Umfraville, Gilbert de (1244?-1307) (DNB00)
UMFRAVILLE, GILBERT de, Earl of Angus (1244?–1307), was the son of Gilbert de Umfraville and Matilda, countess of Angus. The Umfravilles, a Norman house whose name is derived from Amfreville, between Brionne and Louviers in Normandy, had possessed since the Conquest the liberty of Redesdale in Northumberland (cf. Red Book of the Exchequer, ed. Hall, p. 563), and since Henry I's time the castle of Prudhoe, south of the Tyne, in the same county (ib. p. 563; Madox, Baronia Anglica, p. 244). The elder Gilbert is described by Matthew Paris as a ‘præclarus baro, partium borealium custos et flos singularis’ (Hist. Major, iv. 415). Matilda, his wife, was daughter and heiress of Malcolm, earl of Angus, the last male representative of the old Celtic earldom of Angus, a dignity that had become feudalised like the other Scottish earldoms (Skene, Celtic Scotland, iii. 289–90). Malcolm's possessions and earldom passed to Matilda during the lifetime of her first husband, John Comyn, who was styled Earl of Angus. Comyn died in 1242, and in 1243 Matilda married the elder Umfraville, who died in April 1245.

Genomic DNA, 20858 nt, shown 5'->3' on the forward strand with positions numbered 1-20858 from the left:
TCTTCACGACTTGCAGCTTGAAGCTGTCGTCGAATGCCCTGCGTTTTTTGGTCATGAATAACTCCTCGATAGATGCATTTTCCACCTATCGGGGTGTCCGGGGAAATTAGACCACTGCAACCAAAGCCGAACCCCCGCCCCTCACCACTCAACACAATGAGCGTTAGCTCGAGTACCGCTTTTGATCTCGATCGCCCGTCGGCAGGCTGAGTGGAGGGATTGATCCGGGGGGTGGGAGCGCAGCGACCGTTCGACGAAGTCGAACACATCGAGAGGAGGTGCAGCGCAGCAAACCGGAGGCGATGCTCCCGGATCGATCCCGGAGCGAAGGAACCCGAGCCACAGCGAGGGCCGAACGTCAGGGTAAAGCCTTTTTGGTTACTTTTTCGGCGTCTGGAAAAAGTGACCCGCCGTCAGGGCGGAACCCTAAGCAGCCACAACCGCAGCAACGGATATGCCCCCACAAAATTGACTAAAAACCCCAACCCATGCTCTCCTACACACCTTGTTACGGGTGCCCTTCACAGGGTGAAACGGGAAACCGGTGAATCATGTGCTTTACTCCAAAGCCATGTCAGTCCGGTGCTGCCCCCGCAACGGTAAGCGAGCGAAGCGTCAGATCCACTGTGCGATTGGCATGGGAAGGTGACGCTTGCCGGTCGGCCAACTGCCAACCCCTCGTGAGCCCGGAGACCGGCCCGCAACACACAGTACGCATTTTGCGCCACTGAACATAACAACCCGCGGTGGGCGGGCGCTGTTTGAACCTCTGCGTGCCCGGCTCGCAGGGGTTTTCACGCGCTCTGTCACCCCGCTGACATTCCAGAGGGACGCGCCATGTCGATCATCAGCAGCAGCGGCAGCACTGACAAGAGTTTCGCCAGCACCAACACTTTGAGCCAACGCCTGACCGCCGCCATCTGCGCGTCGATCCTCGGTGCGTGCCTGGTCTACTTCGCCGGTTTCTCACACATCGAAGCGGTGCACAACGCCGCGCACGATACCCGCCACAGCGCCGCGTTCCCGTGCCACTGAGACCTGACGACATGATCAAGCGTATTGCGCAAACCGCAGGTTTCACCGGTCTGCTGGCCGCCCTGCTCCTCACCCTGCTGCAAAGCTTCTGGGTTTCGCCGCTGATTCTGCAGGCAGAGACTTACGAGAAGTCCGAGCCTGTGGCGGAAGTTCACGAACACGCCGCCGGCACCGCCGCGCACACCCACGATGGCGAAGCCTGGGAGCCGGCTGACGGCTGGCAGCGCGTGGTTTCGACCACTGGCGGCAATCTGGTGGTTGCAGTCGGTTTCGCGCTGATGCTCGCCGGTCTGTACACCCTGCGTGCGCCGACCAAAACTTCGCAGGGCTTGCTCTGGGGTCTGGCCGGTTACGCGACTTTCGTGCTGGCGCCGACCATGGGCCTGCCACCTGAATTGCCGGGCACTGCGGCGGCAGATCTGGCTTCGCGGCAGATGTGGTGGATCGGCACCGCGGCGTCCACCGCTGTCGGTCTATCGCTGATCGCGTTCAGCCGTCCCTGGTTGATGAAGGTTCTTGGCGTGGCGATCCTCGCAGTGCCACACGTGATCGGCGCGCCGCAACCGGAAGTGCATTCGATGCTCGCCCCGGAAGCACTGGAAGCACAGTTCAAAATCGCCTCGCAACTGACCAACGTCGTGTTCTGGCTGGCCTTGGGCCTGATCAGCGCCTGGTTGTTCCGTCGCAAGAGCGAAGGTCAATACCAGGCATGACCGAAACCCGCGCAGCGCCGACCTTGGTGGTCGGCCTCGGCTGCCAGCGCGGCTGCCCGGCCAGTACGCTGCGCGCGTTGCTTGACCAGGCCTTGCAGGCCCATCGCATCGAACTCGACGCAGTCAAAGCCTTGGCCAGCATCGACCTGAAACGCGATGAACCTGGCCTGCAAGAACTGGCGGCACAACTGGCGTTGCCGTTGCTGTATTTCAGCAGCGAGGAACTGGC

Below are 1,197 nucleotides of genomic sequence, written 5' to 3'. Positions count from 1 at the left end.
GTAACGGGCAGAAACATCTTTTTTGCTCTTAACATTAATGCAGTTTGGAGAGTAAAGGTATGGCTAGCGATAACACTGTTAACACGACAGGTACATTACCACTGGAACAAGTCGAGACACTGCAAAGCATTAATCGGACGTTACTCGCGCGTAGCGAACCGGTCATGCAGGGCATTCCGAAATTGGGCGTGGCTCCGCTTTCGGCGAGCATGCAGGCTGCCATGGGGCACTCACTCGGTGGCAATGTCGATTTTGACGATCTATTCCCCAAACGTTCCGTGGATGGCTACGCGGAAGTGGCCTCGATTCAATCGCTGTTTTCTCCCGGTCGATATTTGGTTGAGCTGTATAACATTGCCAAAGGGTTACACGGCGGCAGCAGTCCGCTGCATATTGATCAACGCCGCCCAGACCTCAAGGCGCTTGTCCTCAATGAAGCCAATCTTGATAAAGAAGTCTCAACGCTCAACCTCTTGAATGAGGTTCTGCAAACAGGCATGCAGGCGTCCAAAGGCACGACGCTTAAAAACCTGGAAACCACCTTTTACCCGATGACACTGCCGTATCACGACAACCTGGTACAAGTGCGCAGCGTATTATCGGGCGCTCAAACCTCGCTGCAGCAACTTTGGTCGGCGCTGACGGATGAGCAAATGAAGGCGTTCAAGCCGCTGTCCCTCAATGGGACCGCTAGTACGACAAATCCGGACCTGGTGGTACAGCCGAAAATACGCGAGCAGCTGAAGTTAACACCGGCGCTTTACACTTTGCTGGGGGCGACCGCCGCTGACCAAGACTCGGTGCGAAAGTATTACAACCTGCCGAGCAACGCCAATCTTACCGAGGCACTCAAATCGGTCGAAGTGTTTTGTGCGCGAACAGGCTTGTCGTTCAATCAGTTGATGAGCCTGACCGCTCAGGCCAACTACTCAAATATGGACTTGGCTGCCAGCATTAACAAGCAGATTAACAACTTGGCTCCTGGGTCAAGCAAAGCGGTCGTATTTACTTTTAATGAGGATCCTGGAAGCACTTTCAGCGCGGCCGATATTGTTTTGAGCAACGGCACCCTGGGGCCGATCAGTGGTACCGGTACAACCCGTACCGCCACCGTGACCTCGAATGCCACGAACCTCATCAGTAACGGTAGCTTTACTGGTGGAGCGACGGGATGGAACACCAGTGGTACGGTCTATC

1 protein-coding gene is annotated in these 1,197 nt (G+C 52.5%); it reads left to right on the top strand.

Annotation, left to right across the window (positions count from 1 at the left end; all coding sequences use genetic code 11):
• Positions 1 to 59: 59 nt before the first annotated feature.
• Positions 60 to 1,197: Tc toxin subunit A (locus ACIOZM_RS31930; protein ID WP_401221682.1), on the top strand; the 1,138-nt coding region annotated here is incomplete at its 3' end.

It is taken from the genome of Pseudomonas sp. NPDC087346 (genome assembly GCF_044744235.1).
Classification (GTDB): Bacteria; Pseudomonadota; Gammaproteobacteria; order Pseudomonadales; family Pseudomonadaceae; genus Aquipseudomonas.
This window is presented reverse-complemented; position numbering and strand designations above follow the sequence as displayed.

Gilbert the younger was therefore born about 1244. The wardship of the young heir was entrusted by Henry III to Simon de Montfort, earl of Leicester (Matt. Paris, Hist. Major, iv. 415). Simon is said to have paid a thousand marks for it, and to have made no scruple in utilising its revenues for his own purposes (ib. v. 209–10). Umfraville's relation to the Earl of Leicester accounts for his taking the popular side during the barons' wars, but he did not come of age until towards their conclusion, and then his policy changed. Before Evesham he was fighting with John de Baliol's northern army against the barons. In a charter dated 1267 he is styled ‘Earl of Angus, and not before,’ adds Dugdale, ‘that I have seen’ (Baronage, i. 505). In writs, especially in summonses to the host, from 1277 onwards he is generally called Earl of Angus (Parl. Writs. i. 876–7), and he was summoned to the Shrewsbury parliament of 1283 by that title. The peaceful relations between England and Scotland before 1290 made it easy for Umfraville to enter into effective possession of the Angus dignity and estates, and he appears as actual possessor of Dundee, Forfar, and other chief places in Angus.